October 28, 2016
Friday Faves: Oct. 28

Connect to links we love, programs we admire, events to look forward to, folks to follow and great work in the public humanities.

What are your humanities highlights from the week? Read our team’s favorite finds below!

Jacqueline Cromleigh, communications and community relations manager:

  • “Your phone has just become home to a tiny little collection of modern art.” The first generation of the emoji you often text is now on display at MoMA. This New York Times article explains how the museum acquired the original collection of 176 emojis, adding to its expanding digital collection. These little icons have come a long way in design!
  • The World Series chatter (and banter) is alive and well here in our office. Here’s a look back at 20 years of monumental moments in post-season baseball history.

Leah Nahmias, director of programs:

  • I came across an essay on The Stone this week that asks the provocative question, “Is Humanity Getting Better?” Given the “history of epidemics” hook, no wonder I loved it. But it’s this idea I’ve been mulling over: “The 20th century marked an inflection point — the beginning of humanity’s transition from its ancient crises of ignorance to its modern crises of invention.”
  • I’m excited to start listening to Sidedoor, a new podcast that from the Smithsonian that tells “stories about science, art, history, humanity and where they unexpectedly overlap.”
  • In honor of the World Series—and no, I won’t pick sides, both teams are incredibly likeable—I’m throwing it back to one of my favorite college classes, History of Baseball. Two books that have stuck with me over the years: Roger Kahn’s elegiac The Boys of Summer and Howard Bryant’s fierce, urgent Shut Out: A Story of Race and Baseball in Boston.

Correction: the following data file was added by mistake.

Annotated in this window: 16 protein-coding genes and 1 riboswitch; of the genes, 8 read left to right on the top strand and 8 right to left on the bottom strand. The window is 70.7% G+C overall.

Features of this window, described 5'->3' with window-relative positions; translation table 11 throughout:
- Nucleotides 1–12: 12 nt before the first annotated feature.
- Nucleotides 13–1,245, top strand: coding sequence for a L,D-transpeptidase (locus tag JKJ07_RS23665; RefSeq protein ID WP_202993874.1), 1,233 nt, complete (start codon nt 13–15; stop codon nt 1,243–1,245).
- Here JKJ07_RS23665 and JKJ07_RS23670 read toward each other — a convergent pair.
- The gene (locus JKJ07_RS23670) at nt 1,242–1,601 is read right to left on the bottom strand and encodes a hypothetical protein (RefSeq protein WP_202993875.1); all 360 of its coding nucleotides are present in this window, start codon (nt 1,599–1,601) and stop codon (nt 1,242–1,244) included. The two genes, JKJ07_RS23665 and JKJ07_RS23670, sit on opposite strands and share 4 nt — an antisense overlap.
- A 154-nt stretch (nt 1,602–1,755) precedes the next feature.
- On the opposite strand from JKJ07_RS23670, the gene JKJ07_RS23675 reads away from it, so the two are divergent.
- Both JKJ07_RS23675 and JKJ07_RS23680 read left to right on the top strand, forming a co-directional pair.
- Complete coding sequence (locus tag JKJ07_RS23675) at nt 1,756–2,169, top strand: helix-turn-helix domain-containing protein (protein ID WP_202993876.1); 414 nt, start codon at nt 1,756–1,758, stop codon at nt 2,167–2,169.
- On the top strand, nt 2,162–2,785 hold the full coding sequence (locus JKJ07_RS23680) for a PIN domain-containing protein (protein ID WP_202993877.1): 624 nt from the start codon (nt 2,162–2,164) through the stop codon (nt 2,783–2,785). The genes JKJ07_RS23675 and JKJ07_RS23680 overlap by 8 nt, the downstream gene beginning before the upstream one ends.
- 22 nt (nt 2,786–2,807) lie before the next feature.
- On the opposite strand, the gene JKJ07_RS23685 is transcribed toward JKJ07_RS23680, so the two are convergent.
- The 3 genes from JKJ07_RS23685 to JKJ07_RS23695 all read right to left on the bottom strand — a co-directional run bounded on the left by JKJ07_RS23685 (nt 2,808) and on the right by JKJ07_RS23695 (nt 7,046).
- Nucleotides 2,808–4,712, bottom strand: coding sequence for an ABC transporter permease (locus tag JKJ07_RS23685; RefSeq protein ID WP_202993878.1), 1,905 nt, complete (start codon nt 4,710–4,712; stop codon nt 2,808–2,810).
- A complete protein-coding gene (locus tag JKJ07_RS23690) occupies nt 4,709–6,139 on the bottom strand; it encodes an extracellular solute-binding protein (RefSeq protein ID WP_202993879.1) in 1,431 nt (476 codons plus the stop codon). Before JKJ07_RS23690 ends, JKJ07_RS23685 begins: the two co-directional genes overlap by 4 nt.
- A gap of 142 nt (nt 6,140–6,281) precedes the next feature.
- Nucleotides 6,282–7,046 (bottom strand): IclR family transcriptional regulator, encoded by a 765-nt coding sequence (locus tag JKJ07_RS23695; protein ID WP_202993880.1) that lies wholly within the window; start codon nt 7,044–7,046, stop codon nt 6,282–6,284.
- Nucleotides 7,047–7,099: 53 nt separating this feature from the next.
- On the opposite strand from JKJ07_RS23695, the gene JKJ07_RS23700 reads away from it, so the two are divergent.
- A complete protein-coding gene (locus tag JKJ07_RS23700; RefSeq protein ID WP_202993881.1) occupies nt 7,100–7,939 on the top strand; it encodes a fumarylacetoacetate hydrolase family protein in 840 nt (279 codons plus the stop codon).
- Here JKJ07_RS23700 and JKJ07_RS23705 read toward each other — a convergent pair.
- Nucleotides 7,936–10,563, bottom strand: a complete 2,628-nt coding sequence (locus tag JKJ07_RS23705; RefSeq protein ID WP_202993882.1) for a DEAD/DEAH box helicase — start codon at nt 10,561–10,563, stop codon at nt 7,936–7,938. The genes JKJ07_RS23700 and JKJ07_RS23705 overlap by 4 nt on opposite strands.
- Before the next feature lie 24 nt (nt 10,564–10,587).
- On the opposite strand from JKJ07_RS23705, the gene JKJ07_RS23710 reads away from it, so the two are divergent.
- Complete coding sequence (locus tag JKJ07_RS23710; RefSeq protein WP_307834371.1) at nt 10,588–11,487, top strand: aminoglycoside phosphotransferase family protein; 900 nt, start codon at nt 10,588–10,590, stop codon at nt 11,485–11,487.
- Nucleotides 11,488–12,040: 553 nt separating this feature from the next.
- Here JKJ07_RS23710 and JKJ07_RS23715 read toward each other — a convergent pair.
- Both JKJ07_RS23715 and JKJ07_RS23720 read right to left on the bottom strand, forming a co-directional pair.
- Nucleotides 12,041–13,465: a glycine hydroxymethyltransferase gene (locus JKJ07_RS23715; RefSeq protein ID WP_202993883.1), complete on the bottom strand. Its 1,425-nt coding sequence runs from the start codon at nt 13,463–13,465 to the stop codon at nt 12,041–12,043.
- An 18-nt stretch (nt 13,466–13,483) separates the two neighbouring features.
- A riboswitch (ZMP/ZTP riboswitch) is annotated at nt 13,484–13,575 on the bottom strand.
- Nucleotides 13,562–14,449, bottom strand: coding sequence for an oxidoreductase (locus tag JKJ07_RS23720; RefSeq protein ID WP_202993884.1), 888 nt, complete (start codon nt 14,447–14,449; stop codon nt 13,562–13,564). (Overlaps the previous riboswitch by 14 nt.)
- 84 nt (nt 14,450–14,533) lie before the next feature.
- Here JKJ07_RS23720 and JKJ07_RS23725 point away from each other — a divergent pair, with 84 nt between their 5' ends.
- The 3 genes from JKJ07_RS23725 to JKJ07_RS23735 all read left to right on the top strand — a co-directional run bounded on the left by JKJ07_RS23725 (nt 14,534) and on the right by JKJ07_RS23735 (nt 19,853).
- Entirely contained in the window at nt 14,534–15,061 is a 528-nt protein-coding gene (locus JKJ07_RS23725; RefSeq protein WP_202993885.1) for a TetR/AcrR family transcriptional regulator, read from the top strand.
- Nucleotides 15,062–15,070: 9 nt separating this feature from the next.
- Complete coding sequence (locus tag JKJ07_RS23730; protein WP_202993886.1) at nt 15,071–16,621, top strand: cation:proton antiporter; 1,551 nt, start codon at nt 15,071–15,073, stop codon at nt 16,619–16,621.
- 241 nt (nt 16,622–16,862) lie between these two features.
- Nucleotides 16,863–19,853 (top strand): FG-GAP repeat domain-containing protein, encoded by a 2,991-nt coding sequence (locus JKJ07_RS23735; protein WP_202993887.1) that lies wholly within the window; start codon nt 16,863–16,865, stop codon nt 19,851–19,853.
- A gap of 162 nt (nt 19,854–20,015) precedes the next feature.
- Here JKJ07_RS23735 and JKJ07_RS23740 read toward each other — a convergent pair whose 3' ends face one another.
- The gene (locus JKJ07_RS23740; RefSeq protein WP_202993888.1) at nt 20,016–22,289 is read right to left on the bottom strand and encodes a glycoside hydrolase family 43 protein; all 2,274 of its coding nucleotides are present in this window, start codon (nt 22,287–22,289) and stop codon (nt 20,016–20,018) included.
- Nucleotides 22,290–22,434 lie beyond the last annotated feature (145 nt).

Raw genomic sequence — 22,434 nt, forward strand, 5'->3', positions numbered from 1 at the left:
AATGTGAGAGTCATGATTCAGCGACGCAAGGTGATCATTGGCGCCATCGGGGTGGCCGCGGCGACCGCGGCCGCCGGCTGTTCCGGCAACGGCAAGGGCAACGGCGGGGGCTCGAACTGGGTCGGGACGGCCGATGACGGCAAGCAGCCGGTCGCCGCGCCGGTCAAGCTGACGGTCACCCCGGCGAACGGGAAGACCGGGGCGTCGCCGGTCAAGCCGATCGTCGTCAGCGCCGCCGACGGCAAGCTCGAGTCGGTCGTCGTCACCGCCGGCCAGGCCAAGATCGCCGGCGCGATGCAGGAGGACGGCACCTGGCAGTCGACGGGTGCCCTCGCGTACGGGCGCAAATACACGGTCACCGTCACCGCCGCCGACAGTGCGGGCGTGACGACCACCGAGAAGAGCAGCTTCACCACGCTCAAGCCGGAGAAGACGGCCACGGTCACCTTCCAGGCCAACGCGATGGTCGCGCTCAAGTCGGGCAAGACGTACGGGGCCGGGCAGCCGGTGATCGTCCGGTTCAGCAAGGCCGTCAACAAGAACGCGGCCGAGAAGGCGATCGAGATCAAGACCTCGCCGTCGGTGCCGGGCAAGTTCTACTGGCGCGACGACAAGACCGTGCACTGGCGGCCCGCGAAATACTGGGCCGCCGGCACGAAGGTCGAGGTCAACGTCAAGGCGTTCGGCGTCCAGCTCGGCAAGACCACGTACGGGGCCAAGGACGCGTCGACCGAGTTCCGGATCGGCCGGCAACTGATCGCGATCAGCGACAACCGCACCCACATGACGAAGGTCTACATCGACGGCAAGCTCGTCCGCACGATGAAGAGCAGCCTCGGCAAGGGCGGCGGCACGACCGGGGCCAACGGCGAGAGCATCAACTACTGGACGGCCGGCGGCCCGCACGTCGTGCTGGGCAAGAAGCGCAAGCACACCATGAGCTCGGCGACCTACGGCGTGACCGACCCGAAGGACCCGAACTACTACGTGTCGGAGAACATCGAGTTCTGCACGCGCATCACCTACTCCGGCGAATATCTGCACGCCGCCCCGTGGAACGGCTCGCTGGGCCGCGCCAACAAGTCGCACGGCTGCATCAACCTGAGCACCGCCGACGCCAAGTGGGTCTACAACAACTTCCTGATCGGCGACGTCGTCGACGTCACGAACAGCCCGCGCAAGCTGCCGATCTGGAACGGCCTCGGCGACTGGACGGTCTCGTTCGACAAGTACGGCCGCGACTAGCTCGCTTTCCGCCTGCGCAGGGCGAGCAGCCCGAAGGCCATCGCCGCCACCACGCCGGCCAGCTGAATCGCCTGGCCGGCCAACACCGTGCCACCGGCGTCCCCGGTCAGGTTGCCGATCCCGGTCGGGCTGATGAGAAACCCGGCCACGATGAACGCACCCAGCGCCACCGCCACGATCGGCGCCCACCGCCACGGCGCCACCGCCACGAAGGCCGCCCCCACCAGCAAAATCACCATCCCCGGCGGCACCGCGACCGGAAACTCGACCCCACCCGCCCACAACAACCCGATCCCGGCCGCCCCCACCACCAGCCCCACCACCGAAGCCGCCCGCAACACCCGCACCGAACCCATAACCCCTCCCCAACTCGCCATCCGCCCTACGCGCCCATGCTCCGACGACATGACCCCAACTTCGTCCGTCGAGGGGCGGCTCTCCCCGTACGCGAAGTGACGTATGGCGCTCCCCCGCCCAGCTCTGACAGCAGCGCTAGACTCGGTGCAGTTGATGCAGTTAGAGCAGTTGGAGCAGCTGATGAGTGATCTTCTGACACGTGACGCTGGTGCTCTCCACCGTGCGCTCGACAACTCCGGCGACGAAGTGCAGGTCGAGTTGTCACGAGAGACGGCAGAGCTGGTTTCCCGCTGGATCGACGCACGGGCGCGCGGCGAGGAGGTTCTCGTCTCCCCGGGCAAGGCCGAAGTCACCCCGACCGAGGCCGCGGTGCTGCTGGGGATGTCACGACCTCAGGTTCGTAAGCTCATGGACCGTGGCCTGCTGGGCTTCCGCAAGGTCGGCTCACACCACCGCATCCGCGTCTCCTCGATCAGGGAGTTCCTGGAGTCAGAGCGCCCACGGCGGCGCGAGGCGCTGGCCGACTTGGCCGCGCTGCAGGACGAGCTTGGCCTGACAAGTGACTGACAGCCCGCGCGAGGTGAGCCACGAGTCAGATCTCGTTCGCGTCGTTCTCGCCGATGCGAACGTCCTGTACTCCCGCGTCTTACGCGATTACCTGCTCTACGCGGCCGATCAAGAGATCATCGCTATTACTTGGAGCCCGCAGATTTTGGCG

George Hanlin, director of grants:

  • After three days of jury duty this week, I’m having trouble getting legal matters out of my mind. So I searched the internet and found this list of the 12 best jury-themed films and TV shows. If you’re in the mood for little courtroom drama (without as much real-life murder and mayhem as I had), these are judicious choices.
  • In an age when it seems the strongest connections people have with one another are often via computers and cell phones, it’s nice to receive a reminder that physical places still matter to the heart and soul. Hoosiers got that message this week with news from Indiana Landmarks, which recently spearheaded a fundraising campaign to restore the beloved old L.S. Ayres and Company clock in downtown Indianapolis. Landmarks’ initial effort to raise $20,000 was quickly met, so it tripled the goal based on further repair assessments. The new $60,000 benchmark was surpassed two weeks before the campaign’s official close. The icon that has watched over the Crossroads of America for 80 years gains new life thanks to the memories it has inspired, and a new generation gets to mark time’s passing not just with their smart phones but also with the help of a community treasure that binds us together.

Bronwen Fetters, executive assistant and program associate:

Kristen Fuhs Wells, director of communications and development:

  • As the World Series moves to Wrigley Field this weekend, millions of people will notice the ivy-adorned outfield wall. But, were it not for a stadium in Indianapolis, that iconic ivy likely wouldn’t even be there.
  • In this piece for Time, author James Patterson urges people to put down their smart phones and pick a book, as he laments the loss of long-form literature, and how that in turn impacts society.

Keira Amstutz, president and CEO:

Want to share a few of your favorite links? We would love to hear from you in the comment section below.

Photo via New York Times
Photo via New York Times
Photo via New York Times
Photo via New York Times
Photo via Radio Times
Photo via Radio Times
Photo via Indiana Landmarks
Photo via Indiana Landmarks
Photo via TIME
Photo via TIME
Posted In: Miscellaneous

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